At the start of a “Weekend of Resistance” to protest police shootings around St. Louis, Sen. Rand Paul (R-Ky.) went to Ferguson, Mo., today to hold a “listening session” with the NAACP and local leaders.
The Hands Up United protests are scheduled to run Friday through Monday, fueled by those frustrated with no indictment yet in the August shooting of 18-year-old Michael Brown. Recent protests, though, have centered around Wednesday night’s fatal shooting of Vonderrit Myers, 18, by an off-duty officer in St. Louis; police said Myers fired three shots at the officer first before the officer returned 17 shots.
Protest organizers say there’s no evidence Myers was “carrying anything other than a sandwich.”
“Serious doubt has been cast on the St. Louis City Police Department’s version of events,” said Ferguson October organizers in a statement. “We have serious questions about the right of an off-duty officer to wear his uniform when they aren’t on the job. We have serious questions about what the St. Louis City Police are calling a ‘pedestrian check.’ Most of us know this practice as ‘stop & frisk.’”
Paul’s office said the event he attended today, which included the NAACP, the Urban League, local business owners and church leaders, “centered around Sen. Paul’s belief that the underlying problem in Ferguson—and many other troubled areas of our country—is a broken criminal justice system that unfairly targets minorities.”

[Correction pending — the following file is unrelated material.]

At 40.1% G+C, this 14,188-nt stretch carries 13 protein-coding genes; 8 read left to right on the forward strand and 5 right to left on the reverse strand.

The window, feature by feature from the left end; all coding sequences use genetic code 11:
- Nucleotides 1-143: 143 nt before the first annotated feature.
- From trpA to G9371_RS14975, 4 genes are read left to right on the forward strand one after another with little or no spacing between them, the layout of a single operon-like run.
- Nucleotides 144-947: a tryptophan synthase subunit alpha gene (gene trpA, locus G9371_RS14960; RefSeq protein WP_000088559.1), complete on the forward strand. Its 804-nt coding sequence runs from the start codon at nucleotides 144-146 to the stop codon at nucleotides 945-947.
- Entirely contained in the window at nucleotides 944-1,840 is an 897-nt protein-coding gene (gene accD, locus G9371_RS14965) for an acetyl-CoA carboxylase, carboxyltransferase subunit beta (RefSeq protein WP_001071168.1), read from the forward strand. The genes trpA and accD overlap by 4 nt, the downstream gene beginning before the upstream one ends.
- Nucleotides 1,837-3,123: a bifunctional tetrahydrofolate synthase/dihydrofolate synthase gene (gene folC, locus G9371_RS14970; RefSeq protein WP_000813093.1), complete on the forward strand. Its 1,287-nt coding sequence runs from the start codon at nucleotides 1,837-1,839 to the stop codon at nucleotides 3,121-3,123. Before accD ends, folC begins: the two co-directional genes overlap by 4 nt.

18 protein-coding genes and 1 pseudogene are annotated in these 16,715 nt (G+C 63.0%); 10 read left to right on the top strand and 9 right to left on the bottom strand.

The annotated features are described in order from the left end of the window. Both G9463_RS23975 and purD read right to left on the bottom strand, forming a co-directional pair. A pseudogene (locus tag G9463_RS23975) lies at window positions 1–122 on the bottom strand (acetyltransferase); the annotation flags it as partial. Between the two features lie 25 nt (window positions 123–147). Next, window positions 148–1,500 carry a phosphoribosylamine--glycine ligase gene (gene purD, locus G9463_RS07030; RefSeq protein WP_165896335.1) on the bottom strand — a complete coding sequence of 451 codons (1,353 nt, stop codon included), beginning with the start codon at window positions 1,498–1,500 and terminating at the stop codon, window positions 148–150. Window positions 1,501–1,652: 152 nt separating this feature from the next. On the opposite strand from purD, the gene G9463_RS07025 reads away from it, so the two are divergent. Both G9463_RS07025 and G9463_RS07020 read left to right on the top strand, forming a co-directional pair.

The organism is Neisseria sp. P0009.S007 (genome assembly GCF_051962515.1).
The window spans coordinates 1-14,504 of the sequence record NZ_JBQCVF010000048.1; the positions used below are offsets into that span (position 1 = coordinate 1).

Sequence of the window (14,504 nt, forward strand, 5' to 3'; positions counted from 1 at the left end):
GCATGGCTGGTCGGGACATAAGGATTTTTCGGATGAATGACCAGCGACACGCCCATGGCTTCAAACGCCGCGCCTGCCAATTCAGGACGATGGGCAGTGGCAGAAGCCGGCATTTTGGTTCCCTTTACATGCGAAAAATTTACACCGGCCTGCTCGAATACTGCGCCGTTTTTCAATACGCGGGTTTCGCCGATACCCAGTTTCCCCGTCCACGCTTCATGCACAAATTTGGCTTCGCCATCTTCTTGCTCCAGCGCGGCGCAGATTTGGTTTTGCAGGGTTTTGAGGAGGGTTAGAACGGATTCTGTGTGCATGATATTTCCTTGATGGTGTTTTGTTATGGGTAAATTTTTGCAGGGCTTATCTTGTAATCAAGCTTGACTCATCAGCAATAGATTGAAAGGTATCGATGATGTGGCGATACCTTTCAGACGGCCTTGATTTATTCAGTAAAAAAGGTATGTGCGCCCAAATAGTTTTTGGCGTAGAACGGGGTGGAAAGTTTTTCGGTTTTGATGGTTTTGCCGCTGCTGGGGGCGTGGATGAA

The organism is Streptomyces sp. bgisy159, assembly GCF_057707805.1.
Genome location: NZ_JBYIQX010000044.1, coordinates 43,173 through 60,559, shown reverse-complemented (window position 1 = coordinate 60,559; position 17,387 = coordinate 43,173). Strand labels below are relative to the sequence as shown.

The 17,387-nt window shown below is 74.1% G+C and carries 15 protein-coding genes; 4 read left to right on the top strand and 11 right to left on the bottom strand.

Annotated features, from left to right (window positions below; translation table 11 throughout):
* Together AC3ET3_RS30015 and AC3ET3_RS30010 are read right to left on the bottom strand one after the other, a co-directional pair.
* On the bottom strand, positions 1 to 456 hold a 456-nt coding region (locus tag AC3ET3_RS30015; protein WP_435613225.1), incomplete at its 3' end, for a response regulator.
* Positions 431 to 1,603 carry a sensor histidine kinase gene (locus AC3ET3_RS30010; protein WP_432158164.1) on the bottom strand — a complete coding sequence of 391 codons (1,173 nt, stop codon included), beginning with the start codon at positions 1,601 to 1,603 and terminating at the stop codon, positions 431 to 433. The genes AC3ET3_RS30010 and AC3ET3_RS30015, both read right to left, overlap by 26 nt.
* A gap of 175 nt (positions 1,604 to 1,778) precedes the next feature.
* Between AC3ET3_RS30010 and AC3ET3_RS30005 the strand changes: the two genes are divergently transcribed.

“I came to Ferguson today to listen to leaders in the community and to learn more about how we can fix the problems of criminal injustice together,” Paul said.
Paul has introduced since 2013 six pieces of legislation focusing on criminal justice reform. In the unrest following Brown’s death, the senator wrote a TIME op-ed condemning the use of surplus military equipment by local law enforcement to confront the protesters.
“Given these developments, it is almost impossible for many Americans not to feel like their government is targeting them. Given the racial disparities in our criminal justice system, it is impossible for African-Americans not to feel like their government is particularly targeting them,” Paul wrote in August. “This is part of the anguish we are seeing in the tragic events outside of St. Louis, Missouri. It is what the citizens of Ferguson feel when there is an unfortunate and heartbreaking shooting like the incident with Michael Brown.”
John Gaskin III, spokesman for St. Louis County NAACP, said in a statement that they were “encouraged” by Paul’s “decision to call a meeting with us to have a round table discussion and discuss common sense solutions.”
“We were honored to have an informative discussion about the Senator regarding ways that he can help to assist our civil rights agenda in Washington and help to end police militarization,” Gaskin added.
“I try to hear from people and maybe some in the community that Republicans haven’t been listening closely enough to,” Paul told CNN, adding that the meeting went “very well.”
“It’s good to begin that conversation,” the senator added, noting he “agrees with the NAACP on a host of criminal justice reforms.”
Paul was asked if courting the black vote could help his potential presidential campaign. “I think if we don’t, we won’t ever win again… if we do it, I plan on competing for all votes.”